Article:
It has been hotter and dryer than usual for our area so far this summer. Another thing we have noticed is that there are almost no beneficial insects around to speak of, a single might be spotted here or there, but that is all. Our Brassicaceaes have been plagued with cabbage white larvae, but even more damaging are the aphids that cause the plant leaves to shrivel up.
This year to combat the squash vine borer we discussed in an earlier posting, we put some aluminum foil around the base of our zucchini plants, and as an extra measure we put row covers over the plants as well. It was just in time too as we saw the borer adult trying to lay eggs on the plants, right at the base where it will do the most damage! The idea with the row covers is to keep the adults, which are actually a day flying black and red moth away from the plants. This works until the flowers come out, then we need to remove the row covers to allow them to get pollinated. The hope is that the borer adults will not be around later in the year. Although last year I recall seeing some adults much later than they were supposed to be out, probably due to our cold, wet spring.
|Covered Zucchini to combat squash vine borer|
This year we are finding a new menace, similar to the squash vine borer. Our raspberries are being hit with the raspberry cane borer!
Excerpt on Raspberry cane borer from University of New Hampshire Cooperative Extension (http://extension.unh.edu/resources/representation/Resource000552_Rep574.pdf)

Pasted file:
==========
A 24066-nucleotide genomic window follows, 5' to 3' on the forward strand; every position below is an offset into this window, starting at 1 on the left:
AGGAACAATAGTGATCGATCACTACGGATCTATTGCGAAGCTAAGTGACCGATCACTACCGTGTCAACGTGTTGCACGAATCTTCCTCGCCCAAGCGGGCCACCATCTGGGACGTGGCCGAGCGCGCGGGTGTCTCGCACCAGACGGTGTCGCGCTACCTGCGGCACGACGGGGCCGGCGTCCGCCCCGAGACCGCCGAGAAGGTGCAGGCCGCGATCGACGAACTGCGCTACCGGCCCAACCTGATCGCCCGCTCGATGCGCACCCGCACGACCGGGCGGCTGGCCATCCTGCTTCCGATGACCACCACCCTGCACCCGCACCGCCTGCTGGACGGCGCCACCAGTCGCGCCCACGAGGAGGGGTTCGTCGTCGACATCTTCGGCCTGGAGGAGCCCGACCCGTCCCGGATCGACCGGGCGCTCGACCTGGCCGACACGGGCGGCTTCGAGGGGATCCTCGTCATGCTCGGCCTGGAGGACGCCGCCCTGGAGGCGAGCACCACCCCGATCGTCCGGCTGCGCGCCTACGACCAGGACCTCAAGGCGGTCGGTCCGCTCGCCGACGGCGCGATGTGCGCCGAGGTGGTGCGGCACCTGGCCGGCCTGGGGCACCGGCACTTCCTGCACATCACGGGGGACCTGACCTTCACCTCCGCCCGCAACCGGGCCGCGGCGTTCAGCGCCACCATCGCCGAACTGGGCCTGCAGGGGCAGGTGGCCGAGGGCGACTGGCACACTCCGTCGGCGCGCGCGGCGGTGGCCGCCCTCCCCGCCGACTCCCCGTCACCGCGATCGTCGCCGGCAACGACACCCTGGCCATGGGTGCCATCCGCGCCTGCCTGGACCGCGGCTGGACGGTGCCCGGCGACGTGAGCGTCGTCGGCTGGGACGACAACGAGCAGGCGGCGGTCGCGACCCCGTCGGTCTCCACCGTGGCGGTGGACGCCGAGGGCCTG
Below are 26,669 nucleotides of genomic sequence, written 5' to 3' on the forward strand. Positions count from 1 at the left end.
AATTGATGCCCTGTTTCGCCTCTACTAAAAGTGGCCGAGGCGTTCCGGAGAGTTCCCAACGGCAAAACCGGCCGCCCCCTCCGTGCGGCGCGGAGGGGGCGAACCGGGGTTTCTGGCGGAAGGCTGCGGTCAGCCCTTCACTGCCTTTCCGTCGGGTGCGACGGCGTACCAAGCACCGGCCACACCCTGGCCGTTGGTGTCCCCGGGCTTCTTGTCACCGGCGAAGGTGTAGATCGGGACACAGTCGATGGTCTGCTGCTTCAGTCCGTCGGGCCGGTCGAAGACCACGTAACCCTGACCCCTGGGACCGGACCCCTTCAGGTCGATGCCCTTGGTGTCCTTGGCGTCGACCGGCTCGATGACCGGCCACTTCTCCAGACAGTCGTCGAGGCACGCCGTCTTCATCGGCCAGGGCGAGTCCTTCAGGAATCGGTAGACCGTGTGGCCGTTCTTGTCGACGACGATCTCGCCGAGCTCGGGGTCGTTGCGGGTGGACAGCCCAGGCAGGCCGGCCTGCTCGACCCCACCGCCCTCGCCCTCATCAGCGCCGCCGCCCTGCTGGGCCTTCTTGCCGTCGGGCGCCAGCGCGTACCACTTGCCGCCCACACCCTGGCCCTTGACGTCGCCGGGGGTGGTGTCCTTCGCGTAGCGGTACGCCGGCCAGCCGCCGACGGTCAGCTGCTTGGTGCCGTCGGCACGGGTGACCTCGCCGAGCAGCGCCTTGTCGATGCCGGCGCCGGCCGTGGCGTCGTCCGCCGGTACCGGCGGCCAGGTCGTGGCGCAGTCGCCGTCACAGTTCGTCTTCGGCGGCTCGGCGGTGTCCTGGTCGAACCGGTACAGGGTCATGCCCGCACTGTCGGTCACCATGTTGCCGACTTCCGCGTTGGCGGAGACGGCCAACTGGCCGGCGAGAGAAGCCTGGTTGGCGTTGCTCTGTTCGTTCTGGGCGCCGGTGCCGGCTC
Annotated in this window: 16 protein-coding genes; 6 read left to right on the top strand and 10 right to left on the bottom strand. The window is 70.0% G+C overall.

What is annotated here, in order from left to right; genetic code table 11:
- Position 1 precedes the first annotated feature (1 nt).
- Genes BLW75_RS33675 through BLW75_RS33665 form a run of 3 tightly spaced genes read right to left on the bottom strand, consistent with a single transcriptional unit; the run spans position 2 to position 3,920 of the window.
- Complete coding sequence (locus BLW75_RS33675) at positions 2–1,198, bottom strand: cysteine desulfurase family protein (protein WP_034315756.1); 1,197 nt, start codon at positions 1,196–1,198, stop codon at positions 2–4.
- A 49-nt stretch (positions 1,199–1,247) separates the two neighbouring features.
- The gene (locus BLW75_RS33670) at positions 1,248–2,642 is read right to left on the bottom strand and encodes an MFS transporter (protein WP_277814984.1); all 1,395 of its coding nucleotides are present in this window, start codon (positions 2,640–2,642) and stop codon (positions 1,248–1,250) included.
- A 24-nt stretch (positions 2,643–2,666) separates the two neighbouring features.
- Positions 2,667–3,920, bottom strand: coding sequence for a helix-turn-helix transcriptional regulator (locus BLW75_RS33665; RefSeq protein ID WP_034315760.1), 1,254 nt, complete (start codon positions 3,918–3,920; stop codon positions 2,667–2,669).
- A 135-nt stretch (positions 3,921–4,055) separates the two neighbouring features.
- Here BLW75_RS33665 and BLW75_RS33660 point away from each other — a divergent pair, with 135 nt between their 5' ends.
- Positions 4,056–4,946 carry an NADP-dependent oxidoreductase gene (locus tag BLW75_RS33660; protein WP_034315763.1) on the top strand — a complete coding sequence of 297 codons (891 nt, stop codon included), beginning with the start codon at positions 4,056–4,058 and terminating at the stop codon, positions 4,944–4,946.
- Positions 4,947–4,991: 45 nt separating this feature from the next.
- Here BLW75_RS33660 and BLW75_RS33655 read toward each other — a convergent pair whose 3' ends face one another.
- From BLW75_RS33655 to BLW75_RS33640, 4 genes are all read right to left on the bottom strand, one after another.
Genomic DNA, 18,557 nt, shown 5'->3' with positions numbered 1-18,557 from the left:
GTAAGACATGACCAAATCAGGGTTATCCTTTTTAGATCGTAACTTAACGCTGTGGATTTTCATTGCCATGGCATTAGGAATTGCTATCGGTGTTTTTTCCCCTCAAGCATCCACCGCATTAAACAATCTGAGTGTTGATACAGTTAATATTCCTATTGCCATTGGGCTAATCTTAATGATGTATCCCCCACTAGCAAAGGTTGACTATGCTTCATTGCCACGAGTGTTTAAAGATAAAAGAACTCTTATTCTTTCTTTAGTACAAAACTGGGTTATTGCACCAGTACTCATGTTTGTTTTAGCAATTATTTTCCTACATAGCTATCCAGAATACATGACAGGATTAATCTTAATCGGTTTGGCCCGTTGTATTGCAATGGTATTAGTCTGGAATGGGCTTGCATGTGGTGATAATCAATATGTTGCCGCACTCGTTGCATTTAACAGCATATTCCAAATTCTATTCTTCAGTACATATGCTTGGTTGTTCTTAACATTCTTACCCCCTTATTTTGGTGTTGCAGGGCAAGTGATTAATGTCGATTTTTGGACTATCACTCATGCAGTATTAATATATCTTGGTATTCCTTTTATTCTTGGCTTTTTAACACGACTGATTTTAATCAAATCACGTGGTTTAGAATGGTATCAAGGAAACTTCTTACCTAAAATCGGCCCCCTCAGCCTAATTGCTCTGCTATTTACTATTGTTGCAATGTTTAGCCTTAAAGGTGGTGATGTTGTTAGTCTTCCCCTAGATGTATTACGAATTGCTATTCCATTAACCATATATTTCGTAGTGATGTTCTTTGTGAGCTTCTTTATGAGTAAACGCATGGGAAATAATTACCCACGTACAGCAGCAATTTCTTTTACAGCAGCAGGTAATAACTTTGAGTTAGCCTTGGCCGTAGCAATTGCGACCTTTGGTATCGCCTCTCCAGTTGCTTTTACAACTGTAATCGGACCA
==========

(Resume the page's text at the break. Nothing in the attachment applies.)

The adult cane borer is a slender, black beetle with long, black antennae, black head and yellow prothorax. Adults are about one half an inch long. The larvae are legless, light-colored borers found within the stem. Fully grown larvae are about 3/4 inch long.
This insect has a two-year life cycle. Adults emerge beginning in June and females lay eggs in the pith of new raspberry growth, about six inches from the tip of the cane. The female beetle then makes two rows of punctures around the cane, one just above and one just below the egg-laying point. This causes the tip of the new cane to wilt. The egg hatches in early July and the larva burrows slowly down the cane, passing the first winter within and inch or two of the girdle. During the second year the larva burrows down to the crown and passes the second winter at or below ground level. It completes its development the following spring and pupates in the soil.
Chemicals are not necessary to control this pest. Cut girdled canes an inch or so below the girdle and burn them soon after cane borer damage appears. Attacked canes wilt, making the damage easy to spot. Eliminating wild raspberries nearby will reduce damage. Since the life cycle requires two years to complete, regular pruning usually keeps the population in check.
If caught early I found that I can easily snap the cane at the lower ring and split the cane apart to find and squish the larva.
|Wilted Raspberry Tip... Check for cane borer.|
|Close up of cane borer damage, girdled cane markings.|
On another subject, while pumping water from the Oasis hand pump earlier this week (I have to give Oasis a negative mark for durability) the pump handle snapped from normal use.
Thankfully the handle from my cast iron pump was a good match and I was able to replace the handle and continue to use the pump without much delay.
|Retrofitted pump handle|
As a last note for this post, in preparation for the pole beans getting taller, I attached a section of 4x4 fencing panel on the ends of beds 5, 6, and 7 using 2 L-screws on each post pointing in opposite directions to keep the panel in place. These wood posts are turning out to be quite handy!
|Beds with panels added for pole beans|